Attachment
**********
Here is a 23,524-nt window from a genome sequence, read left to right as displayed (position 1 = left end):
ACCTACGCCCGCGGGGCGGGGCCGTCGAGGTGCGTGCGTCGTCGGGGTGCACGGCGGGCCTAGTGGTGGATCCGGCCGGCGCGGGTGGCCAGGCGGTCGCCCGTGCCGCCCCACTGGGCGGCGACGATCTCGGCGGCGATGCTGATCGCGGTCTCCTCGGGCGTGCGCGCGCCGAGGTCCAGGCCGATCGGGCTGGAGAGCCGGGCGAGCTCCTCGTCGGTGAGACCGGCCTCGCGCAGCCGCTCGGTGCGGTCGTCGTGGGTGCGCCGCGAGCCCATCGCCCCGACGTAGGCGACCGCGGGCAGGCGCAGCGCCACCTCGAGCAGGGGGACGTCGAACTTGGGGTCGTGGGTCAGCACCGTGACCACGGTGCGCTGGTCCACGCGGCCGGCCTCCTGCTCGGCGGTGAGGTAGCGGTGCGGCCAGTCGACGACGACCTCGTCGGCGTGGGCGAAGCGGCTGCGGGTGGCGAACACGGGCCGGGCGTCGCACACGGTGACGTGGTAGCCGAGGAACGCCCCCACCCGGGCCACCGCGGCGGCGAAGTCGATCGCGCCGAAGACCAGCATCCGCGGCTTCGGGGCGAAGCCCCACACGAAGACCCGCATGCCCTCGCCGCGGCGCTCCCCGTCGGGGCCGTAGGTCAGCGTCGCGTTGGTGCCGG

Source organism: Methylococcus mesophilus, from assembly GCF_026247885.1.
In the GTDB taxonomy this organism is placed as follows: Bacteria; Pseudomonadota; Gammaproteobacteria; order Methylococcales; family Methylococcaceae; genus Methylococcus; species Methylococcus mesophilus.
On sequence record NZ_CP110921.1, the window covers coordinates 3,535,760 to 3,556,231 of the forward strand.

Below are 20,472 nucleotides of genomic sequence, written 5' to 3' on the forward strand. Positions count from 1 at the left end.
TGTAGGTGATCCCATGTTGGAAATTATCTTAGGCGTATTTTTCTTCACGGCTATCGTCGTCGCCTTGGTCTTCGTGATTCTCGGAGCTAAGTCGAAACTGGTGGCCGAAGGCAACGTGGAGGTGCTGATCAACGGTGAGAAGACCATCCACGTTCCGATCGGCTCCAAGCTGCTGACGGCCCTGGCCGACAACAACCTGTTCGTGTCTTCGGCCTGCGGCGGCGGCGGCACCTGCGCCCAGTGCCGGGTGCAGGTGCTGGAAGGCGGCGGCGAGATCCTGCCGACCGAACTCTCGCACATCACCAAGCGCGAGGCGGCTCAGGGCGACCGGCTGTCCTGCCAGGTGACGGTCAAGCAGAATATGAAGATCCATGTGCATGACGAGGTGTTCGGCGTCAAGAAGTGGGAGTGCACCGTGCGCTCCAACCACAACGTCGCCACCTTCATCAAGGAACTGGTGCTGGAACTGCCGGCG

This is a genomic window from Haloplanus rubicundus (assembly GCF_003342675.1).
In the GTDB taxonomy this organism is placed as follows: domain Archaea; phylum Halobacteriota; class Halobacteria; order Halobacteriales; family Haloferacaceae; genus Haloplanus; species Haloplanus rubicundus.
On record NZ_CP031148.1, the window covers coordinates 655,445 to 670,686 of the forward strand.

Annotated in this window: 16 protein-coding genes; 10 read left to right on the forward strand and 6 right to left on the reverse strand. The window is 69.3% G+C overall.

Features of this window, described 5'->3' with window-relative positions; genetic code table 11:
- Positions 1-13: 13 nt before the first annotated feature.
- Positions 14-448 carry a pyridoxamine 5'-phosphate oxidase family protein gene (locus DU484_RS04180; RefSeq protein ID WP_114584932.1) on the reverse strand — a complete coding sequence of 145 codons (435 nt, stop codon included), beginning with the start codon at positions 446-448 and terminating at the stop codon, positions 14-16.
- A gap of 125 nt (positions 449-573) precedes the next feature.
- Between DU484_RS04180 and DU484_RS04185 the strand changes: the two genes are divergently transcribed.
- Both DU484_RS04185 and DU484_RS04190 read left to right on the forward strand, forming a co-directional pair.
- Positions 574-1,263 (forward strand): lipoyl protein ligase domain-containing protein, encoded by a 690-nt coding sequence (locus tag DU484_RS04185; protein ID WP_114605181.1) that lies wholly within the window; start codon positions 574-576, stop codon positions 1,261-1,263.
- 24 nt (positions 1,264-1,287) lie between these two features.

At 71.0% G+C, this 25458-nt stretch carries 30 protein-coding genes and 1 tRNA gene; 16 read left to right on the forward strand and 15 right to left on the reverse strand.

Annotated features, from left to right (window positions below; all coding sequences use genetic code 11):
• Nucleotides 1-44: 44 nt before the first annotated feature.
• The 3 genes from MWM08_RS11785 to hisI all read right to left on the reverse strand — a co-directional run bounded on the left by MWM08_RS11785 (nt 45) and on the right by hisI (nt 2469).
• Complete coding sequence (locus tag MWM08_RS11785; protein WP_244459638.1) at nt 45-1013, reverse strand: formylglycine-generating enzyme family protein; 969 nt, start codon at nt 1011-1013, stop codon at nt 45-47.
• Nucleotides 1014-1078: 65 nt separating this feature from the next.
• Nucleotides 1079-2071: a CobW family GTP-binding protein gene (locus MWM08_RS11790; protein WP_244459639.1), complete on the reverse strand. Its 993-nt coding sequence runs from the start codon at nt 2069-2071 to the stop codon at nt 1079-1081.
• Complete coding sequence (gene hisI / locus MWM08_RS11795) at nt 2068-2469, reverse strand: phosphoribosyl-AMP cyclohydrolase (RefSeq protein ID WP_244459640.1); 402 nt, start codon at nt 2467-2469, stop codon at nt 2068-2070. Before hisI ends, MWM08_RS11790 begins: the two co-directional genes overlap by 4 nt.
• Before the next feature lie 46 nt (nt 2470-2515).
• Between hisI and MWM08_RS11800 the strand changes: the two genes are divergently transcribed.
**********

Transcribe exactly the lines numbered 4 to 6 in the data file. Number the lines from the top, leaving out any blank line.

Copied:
In the GTDB taxonomy this organism is placed as follows: Bacteria; Pseudomonadota; Gammaproteobacteria; order Methylococcales; family Methylococcaceae; genus Methylococcus; species Methylococcus mesophilus.
On sequence record NZ_CP110921.1, the window covers coordinates 3,535,760 to 3,556,231 of the forward strand.

Below are 20,472 nucleotides of genomic sequence, written 5' to 3' on the forward strand. Positions count from 1 at the left end.